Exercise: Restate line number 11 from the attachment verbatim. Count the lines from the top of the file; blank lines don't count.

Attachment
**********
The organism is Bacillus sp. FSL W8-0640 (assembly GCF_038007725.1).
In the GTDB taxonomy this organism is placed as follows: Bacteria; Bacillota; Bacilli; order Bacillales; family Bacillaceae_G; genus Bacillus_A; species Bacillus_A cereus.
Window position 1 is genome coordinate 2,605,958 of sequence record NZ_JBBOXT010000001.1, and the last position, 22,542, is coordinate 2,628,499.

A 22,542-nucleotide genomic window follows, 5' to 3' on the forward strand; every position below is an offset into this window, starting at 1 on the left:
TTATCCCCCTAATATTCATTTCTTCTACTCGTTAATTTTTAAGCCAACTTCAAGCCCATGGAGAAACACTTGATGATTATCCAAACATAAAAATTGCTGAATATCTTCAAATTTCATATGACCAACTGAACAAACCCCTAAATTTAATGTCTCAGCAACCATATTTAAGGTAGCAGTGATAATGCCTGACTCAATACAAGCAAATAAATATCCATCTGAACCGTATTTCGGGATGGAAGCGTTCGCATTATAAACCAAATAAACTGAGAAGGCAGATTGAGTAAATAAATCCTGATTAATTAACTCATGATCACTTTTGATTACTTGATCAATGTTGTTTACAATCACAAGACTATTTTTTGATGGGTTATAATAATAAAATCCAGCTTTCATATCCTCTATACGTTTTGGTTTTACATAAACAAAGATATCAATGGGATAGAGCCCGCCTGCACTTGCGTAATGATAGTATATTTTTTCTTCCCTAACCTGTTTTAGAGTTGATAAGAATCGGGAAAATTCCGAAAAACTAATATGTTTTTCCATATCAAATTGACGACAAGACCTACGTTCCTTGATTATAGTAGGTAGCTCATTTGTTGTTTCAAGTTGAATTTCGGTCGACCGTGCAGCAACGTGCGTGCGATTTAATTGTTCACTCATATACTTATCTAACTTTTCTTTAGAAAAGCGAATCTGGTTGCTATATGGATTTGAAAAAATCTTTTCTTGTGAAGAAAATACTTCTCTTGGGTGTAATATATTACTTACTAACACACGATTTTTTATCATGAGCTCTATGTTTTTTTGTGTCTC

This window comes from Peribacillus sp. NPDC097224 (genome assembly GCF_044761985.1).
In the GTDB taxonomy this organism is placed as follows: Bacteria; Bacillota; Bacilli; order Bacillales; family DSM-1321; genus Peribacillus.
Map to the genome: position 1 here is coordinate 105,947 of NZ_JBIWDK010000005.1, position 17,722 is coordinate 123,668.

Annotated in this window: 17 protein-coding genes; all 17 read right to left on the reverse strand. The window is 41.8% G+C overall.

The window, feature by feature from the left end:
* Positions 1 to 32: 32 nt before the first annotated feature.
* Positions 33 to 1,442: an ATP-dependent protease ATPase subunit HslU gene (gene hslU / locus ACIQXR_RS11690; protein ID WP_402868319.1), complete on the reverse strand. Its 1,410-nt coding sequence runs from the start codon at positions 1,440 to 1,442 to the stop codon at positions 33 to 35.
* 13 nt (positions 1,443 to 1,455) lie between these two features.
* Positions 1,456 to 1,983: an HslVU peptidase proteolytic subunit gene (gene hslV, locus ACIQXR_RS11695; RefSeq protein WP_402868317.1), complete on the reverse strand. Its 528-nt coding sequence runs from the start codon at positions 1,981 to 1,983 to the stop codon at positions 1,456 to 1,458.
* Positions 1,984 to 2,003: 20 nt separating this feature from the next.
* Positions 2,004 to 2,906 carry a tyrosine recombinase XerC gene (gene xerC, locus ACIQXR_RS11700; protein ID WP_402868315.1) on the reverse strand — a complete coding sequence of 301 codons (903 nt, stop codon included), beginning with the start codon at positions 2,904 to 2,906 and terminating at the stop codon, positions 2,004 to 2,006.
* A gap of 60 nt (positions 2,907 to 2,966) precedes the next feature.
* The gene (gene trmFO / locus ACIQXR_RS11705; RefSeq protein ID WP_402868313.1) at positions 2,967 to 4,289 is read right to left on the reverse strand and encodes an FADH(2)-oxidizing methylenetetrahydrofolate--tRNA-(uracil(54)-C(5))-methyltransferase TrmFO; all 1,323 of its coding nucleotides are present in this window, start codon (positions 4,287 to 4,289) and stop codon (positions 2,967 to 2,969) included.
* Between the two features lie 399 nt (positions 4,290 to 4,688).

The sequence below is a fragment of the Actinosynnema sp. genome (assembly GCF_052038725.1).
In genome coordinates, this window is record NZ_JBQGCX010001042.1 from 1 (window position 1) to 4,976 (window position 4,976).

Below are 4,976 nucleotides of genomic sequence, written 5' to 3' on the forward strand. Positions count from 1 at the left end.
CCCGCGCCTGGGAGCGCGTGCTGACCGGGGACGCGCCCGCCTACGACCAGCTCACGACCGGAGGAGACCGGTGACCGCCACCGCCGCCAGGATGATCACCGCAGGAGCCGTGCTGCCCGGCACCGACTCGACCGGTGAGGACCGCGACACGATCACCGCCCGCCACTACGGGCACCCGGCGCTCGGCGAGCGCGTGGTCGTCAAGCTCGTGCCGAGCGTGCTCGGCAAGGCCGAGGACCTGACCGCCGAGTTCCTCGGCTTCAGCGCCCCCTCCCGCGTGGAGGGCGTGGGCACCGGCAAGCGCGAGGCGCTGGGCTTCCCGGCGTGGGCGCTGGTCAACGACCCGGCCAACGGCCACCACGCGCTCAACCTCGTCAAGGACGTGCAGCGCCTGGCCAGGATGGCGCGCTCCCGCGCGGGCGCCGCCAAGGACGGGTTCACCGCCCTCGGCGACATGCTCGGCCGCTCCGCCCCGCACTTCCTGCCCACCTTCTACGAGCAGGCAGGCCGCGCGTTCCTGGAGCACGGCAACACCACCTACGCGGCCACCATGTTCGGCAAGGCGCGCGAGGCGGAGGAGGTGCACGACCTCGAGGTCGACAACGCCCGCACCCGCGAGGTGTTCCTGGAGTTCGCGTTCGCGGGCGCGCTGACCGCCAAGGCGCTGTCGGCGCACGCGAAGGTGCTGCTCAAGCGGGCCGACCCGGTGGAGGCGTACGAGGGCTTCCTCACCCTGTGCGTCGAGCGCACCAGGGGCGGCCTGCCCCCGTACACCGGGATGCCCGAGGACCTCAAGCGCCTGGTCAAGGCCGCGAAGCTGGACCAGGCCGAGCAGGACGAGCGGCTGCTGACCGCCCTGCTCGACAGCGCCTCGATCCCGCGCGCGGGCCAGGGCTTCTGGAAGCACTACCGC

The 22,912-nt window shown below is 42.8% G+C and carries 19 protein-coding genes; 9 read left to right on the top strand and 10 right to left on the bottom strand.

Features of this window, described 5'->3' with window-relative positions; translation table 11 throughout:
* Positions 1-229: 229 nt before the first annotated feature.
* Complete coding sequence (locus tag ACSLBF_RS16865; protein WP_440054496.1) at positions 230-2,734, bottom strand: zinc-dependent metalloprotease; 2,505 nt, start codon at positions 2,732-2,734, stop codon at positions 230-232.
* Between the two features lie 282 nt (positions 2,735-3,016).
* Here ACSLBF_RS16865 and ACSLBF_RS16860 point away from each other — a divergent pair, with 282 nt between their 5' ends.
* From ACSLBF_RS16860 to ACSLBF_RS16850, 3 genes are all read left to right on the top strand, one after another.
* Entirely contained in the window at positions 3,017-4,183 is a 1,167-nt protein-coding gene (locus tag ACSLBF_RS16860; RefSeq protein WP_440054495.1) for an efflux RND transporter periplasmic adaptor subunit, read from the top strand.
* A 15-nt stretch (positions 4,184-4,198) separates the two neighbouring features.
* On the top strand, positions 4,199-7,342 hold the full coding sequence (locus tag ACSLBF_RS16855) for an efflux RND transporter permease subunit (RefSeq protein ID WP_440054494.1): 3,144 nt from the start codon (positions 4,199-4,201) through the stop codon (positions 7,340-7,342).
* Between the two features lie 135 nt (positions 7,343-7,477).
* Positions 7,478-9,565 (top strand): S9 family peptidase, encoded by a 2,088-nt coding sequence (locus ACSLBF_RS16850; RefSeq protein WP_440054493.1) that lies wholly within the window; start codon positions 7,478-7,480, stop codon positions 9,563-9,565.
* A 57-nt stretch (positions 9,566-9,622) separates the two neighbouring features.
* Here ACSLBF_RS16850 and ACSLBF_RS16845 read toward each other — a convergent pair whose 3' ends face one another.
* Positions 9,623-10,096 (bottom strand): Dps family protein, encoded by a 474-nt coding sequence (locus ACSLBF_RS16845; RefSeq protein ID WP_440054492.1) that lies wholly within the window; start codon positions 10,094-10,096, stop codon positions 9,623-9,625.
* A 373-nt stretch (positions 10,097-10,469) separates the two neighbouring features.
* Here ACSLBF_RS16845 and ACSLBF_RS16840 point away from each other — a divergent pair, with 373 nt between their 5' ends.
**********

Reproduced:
* Positions 1 to 32: 32 nt before the first annotated feature.